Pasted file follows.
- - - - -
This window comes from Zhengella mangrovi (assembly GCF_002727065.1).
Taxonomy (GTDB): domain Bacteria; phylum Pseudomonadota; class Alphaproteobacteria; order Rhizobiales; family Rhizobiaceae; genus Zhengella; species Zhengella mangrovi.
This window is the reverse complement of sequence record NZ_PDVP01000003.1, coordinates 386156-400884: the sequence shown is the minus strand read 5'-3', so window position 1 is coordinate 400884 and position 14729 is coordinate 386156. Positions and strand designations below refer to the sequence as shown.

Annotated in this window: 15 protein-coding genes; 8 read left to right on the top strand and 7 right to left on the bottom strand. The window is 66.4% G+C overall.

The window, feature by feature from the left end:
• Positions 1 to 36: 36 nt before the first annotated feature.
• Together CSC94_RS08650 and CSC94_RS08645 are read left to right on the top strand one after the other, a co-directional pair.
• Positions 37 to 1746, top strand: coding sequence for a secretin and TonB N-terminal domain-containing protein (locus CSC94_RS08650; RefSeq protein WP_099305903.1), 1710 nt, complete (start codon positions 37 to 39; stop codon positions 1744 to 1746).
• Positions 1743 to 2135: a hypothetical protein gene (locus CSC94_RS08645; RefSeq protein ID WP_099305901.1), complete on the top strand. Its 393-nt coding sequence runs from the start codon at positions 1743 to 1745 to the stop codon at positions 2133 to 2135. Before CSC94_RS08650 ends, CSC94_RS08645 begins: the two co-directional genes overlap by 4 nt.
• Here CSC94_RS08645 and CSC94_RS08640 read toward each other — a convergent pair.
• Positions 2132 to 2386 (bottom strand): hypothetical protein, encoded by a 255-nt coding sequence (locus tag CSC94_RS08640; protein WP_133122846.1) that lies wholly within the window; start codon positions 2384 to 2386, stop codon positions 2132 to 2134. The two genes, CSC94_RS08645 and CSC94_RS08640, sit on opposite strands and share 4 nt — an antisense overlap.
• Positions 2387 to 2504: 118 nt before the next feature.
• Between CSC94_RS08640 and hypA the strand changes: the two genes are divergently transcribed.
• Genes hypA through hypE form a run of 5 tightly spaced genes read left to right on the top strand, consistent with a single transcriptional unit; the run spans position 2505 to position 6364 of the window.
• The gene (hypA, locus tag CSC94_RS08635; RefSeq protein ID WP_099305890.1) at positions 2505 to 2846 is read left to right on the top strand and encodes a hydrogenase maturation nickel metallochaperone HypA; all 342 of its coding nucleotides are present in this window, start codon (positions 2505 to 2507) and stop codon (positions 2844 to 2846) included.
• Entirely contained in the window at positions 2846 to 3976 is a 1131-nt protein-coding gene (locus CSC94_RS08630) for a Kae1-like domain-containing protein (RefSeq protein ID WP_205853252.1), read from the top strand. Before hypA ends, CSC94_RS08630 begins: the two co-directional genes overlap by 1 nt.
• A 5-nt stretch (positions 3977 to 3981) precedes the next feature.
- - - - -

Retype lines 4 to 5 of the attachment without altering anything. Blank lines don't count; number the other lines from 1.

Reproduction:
Annotated in this window: 15 protein-coding genes; 8 read left to right on the top strand and 7 right to left on the bottom strand. The window is 66.4% G+C overall.

The window, feature by feature from the left end: